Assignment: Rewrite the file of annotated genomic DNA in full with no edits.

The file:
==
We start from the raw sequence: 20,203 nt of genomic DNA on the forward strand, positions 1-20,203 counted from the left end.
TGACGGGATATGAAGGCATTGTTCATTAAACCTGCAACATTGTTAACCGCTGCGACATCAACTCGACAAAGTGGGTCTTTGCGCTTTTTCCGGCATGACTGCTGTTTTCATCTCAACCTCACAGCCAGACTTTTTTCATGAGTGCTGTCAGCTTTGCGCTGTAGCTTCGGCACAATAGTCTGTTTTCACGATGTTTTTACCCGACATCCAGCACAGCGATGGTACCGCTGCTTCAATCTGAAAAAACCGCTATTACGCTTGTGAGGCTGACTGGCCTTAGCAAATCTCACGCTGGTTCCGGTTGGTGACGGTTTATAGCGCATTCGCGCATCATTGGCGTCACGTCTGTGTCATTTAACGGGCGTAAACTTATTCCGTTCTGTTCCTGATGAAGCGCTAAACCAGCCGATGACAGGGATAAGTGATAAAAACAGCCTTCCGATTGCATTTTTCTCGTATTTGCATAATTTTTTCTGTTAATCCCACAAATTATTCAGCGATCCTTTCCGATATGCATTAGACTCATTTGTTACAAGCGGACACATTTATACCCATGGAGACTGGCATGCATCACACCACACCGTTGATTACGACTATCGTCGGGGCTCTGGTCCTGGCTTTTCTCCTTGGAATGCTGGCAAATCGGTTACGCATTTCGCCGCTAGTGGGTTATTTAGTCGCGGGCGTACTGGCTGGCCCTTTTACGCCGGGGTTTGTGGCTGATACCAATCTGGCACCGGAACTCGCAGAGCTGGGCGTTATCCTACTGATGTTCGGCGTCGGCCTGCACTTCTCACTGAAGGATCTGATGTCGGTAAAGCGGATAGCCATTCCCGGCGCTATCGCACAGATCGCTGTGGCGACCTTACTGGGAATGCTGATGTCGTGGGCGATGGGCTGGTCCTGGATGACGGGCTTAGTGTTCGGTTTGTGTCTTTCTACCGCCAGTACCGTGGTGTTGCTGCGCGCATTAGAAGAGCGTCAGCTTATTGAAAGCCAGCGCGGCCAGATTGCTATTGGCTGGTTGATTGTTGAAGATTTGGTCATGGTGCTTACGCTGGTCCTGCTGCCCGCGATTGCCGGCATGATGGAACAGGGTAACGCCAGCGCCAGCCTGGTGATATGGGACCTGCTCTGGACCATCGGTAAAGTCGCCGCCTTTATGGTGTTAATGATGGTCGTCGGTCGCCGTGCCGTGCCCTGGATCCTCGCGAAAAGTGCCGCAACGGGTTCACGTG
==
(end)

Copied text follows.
We start from the raw sequence: 20,203 nt of genomic DNA on the forward strand, positions 1-20,203 counted from the left end.
TGACGGGATATGAAGGCATTGTTCATTAAACCTGCAACATTGTTAACCGCTGCGACATCAACTCGACAAAGTGGGTCTTTGCGCTTTTTCCGGCATGACTGCTGTTTTCATCTCAACCTCACAGCCAGACTTTTTTCATGAGTGCTGTCAGCTTTGCGCTGTAGCTTCGGCACAATAGTCTGTTTTCACGATGTTTTTACCCGACATCCAGCACAGCGATGGTACCGCTGCTTCAATCTGAAAAAACCGCTATTACGCTTGTGAGGCTGACTGGCCTTAGCAAATCTCACGCTGGTTCCGGTTGGTGACGGTTTATAGCGCATTCGCGCATCATTGGCGTCACGTCTGTGTCATTTAACGGGCGTAAACTTATTCCGTTCTGTTCCTGATGAAGCGCTAAACCAGCCGATGACAGGGATAAGTGATAAAAACAGCCTTCCGATTGCATTTTTCTCGTATTTGCATAATTTTTTCTGTTAATCCCACAAATTATTCAGCGATCCTTTCCGATATGCATTAGACTCATTTGTTACAAGCGGACACATTTATACCCATGGAGACTGGCATGCATCACACCACACCGTTGATTACGACTATCGTCGGGGCTCTGGTCCTGGCTTTTCTCCTTGGAATGCTGGCAAATCGGTTACGCATTTCGCCGCTAGTGGGTTATTTAGTCGCGGGCGTACTGGCTGGCCCTTTTACGCCGGGGTTTGTGGCTGATACCAATCTGGCACCGGAACTCGCAGAGCTGGGCGTTATCCTACTGATGTTCGGCGTCGGCCTGCACTTCTCACTGAAGGATCTGATGTCGGTAAAGCGGATAGCCATTCCCGGCGCTATCGCACAGATCGCTGTGGCGACCTTACTGGGAATGCTGATGTCGTGGGCGATGGGCTGGTCCTGGATGACGGGCTTAGTGTTCGGTTTGTGTCTTTCTACCGCCAGTACCGTGGTGTTGCTGCGCGCATTAGAAGAGCGTCAGCTTATTGAAAGCCAGCGCGGCCAGATTGCTATTGGCTGGTTGATTGTTGAAGATTTGGTCATGGTGCTTACGCTGGTCCTGCTGCCCGCGATTGCCGGCATGATGGAACAGGGTAACGCCAGCGCCAGCCTGGTGATATGGGACCTGCTCTGGACCATCGGTAAAGTCGCCGCCTTTATGGTGTTAATGATGGTCGTCGGTCGCCGTGCCGTGCCCTGGATCCTCGCGAAAAGTGCCGCAACGGGTTCACGTG